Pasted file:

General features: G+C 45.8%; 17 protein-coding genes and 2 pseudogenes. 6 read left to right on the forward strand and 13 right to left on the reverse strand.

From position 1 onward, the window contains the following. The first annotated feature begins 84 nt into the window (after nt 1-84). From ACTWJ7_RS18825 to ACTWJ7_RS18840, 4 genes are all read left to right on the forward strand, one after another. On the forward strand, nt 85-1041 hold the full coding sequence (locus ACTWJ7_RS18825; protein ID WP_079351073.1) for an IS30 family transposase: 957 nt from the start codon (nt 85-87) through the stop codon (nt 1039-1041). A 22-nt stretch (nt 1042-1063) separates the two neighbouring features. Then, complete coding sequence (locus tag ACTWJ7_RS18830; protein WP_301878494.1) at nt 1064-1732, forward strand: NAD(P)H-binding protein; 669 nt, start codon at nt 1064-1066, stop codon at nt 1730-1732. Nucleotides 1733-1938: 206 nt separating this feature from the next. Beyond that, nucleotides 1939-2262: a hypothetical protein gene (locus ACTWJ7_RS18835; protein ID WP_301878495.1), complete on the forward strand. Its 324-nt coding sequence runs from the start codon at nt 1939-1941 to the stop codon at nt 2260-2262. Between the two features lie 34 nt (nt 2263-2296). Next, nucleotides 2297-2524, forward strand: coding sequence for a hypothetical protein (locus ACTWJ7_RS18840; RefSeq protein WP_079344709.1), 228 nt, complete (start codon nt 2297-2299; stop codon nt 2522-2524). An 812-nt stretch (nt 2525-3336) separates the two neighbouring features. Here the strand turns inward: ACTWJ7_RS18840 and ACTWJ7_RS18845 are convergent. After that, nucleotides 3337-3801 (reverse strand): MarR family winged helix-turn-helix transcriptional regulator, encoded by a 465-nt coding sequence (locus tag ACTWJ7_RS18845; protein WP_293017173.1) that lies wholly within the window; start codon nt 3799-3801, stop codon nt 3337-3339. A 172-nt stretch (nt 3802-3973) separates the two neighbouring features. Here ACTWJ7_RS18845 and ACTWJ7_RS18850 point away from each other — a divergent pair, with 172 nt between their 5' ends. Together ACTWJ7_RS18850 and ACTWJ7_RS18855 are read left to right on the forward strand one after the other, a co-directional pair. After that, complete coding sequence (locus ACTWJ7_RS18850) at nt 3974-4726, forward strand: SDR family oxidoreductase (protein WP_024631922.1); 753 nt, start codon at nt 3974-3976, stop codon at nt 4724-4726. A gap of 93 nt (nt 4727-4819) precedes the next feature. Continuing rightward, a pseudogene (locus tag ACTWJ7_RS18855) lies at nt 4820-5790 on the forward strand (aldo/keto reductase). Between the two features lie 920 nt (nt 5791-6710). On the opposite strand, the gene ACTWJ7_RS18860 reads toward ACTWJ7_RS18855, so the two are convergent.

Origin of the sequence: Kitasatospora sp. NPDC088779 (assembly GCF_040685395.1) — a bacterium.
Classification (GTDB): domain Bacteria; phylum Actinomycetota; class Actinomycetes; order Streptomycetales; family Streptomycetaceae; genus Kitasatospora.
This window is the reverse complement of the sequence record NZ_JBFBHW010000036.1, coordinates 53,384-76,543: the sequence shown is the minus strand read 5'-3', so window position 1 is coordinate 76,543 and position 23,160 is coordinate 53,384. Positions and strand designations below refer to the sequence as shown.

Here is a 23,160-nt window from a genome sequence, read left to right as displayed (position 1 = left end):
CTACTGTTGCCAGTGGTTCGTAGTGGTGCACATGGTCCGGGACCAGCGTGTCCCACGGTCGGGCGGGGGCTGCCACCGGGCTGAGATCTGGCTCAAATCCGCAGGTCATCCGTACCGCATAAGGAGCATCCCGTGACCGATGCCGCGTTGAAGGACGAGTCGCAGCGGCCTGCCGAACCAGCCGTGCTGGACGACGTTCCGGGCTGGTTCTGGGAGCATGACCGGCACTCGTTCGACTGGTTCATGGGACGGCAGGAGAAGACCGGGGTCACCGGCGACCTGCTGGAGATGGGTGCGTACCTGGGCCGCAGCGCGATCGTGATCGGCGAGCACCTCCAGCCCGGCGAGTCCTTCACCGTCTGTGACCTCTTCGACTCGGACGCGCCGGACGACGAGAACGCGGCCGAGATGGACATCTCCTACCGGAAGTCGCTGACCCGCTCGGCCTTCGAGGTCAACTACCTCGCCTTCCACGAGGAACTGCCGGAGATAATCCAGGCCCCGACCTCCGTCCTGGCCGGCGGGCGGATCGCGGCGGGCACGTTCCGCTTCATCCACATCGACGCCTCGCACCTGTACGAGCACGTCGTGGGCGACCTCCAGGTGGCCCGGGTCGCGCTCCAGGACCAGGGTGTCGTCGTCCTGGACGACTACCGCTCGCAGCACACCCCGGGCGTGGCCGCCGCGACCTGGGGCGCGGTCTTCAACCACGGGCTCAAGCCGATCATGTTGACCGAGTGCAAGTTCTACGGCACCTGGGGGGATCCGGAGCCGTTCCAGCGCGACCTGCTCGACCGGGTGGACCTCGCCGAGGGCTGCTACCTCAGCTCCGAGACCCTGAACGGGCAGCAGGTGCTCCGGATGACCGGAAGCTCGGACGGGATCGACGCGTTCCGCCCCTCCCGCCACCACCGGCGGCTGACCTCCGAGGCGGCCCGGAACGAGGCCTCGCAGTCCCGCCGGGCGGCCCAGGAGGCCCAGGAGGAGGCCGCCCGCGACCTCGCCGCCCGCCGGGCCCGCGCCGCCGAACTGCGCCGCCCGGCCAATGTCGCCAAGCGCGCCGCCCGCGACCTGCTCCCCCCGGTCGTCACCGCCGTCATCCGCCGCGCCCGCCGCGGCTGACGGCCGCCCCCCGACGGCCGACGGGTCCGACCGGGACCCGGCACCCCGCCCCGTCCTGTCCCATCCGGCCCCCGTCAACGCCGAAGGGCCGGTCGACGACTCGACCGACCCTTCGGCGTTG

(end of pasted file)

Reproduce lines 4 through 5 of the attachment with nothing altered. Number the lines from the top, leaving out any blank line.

Classification (GTDB): domain Bacteria; phylum Actinomycetota; class Actinomycetes; order Streptomycetales; family Streptomycetaceae; genus Kitasatospora.
This window is the reverse complement of the sequence record NZ_JBFBHW010000036.1, coordinates 53,384-76,543: the sequence shown is the minus strand read 5'-3', so window position 1 is coordinate 76,543 and position 23,160 is coordinate 53,384. Positions and strand designations below refer to the sequence as shown.